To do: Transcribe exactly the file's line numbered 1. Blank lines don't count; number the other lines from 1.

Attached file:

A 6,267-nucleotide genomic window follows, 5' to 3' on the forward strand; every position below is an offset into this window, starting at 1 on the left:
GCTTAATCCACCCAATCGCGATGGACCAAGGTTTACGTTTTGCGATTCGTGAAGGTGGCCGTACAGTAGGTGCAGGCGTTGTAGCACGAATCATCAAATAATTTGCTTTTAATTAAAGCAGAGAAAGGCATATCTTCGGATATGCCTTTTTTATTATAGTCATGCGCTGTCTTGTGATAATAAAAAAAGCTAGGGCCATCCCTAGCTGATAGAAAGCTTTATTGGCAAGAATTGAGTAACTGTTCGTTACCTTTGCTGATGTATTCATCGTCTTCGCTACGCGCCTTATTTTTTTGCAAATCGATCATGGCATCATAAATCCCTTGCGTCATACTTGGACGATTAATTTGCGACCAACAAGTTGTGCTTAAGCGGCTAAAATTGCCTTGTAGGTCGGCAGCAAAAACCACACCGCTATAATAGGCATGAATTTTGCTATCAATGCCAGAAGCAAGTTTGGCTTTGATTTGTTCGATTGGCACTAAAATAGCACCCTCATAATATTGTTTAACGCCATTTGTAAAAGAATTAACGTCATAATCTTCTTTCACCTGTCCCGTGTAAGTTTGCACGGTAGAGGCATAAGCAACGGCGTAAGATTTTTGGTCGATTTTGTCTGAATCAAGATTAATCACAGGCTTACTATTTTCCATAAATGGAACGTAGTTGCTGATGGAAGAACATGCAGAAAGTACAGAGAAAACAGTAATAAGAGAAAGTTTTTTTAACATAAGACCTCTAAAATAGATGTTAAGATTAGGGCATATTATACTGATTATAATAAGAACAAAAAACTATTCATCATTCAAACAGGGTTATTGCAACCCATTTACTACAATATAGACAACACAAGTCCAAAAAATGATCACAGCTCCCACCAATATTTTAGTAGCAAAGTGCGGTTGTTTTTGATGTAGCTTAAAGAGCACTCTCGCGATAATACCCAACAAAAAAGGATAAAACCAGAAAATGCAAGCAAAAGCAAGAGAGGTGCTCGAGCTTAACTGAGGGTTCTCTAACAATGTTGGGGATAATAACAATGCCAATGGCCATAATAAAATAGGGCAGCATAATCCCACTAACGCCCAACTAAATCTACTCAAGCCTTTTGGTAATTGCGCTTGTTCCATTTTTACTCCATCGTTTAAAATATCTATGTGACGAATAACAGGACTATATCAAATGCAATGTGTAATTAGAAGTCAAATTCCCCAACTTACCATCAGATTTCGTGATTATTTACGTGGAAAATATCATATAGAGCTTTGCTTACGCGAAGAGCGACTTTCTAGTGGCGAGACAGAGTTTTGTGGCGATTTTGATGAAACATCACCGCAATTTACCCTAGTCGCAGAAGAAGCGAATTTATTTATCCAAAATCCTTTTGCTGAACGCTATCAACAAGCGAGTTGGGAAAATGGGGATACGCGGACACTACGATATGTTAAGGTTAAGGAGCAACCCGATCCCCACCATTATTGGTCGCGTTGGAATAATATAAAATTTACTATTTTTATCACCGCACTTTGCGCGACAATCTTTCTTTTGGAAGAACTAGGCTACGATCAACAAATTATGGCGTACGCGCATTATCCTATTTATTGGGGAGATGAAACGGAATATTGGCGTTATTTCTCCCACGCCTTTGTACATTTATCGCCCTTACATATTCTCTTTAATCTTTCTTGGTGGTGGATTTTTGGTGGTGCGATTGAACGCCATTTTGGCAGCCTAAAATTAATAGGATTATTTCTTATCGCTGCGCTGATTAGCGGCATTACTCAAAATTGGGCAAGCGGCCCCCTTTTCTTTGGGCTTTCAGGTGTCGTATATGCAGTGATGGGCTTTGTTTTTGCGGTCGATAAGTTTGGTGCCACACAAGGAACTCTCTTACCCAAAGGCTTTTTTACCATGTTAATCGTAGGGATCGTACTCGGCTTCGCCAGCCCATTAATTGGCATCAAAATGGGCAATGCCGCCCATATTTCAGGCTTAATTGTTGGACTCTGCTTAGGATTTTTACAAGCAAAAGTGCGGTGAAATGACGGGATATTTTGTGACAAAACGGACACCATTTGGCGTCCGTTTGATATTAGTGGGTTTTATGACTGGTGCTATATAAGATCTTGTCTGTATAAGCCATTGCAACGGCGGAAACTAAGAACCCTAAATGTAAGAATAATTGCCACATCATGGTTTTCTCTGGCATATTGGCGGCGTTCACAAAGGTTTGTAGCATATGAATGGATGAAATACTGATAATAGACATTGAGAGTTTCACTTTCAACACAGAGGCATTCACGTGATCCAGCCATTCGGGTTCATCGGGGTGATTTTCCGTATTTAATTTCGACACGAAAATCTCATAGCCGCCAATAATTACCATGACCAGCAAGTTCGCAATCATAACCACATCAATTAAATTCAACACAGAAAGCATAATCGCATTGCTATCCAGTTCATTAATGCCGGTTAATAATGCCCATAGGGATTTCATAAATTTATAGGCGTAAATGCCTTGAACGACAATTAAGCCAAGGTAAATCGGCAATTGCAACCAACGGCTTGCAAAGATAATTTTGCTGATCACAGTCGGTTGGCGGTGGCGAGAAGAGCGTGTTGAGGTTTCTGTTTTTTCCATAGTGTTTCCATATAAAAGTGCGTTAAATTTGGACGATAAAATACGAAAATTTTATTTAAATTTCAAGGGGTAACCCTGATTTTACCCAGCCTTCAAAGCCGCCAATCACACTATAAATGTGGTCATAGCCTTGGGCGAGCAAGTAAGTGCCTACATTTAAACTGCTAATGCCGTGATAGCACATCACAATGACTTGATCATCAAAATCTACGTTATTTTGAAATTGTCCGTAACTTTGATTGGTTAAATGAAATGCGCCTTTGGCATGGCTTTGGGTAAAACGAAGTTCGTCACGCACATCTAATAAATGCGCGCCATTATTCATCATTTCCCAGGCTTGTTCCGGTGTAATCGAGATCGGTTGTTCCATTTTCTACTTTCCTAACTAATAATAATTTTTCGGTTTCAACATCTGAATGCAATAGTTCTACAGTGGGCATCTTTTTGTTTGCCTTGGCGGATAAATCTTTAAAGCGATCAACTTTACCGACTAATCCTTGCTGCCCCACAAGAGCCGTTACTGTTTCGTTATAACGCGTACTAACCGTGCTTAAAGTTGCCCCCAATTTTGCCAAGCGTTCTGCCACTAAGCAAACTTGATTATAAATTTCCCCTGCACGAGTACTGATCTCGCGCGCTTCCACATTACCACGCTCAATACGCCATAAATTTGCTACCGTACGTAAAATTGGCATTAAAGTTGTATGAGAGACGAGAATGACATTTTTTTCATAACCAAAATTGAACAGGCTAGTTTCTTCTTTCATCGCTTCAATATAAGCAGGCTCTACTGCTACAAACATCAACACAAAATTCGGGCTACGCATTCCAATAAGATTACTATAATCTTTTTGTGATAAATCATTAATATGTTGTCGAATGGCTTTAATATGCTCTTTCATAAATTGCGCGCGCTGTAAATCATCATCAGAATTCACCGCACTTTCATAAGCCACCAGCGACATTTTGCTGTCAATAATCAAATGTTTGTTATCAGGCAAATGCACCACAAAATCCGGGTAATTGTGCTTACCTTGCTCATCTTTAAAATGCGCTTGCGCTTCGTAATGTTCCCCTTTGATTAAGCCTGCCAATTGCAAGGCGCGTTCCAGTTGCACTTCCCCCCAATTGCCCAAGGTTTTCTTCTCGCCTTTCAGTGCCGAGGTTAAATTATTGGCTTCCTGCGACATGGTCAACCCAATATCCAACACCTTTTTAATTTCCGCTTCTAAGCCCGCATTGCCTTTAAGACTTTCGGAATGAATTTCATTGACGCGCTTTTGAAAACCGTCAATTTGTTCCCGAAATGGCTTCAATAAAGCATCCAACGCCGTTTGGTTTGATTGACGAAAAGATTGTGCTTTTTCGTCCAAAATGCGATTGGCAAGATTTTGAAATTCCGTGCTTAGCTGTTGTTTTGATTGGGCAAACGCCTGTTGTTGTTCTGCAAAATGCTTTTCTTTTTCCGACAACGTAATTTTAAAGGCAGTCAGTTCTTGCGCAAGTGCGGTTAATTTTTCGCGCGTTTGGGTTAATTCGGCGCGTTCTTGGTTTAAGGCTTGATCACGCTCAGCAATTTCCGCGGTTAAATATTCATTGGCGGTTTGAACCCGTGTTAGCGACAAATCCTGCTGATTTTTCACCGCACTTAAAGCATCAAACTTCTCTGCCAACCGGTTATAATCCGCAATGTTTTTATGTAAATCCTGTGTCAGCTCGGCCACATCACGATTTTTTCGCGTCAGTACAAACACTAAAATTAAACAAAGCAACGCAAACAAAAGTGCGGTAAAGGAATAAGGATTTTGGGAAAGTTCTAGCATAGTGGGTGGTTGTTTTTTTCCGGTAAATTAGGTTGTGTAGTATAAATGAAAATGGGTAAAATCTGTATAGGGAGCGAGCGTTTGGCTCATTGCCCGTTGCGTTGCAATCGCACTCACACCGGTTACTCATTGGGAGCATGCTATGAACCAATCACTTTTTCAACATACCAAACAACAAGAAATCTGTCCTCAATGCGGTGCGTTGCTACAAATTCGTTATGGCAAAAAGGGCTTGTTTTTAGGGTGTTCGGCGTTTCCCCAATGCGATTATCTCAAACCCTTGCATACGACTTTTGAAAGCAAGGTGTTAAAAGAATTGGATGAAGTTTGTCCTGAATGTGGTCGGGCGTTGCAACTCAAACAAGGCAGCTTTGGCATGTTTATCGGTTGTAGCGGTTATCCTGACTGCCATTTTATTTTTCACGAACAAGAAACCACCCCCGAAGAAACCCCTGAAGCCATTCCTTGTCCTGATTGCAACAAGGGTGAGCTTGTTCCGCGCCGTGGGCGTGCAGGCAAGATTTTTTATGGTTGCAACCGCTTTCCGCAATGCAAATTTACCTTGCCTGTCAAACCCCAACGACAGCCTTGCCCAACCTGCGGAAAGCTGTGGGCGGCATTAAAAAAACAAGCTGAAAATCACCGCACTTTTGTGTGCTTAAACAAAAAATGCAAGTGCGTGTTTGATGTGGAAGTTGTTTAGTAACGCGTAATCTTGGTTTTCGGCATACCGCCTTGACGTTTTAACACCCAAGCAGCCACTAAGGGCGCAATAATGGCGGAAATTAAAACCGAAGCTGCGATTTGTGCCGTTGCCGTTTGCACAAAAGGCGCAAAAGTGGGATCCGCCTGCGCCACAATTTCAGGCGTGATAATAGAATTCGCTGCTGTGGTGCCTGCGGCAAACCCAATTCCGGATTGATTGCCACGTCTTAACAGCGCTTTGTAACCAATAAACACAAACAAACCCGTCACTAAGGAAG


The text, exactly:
A 6,267-nucleotide genomic window follows, 5' to 3' on the forward strand; every position below is an offset into this window, starting at 1 on the left: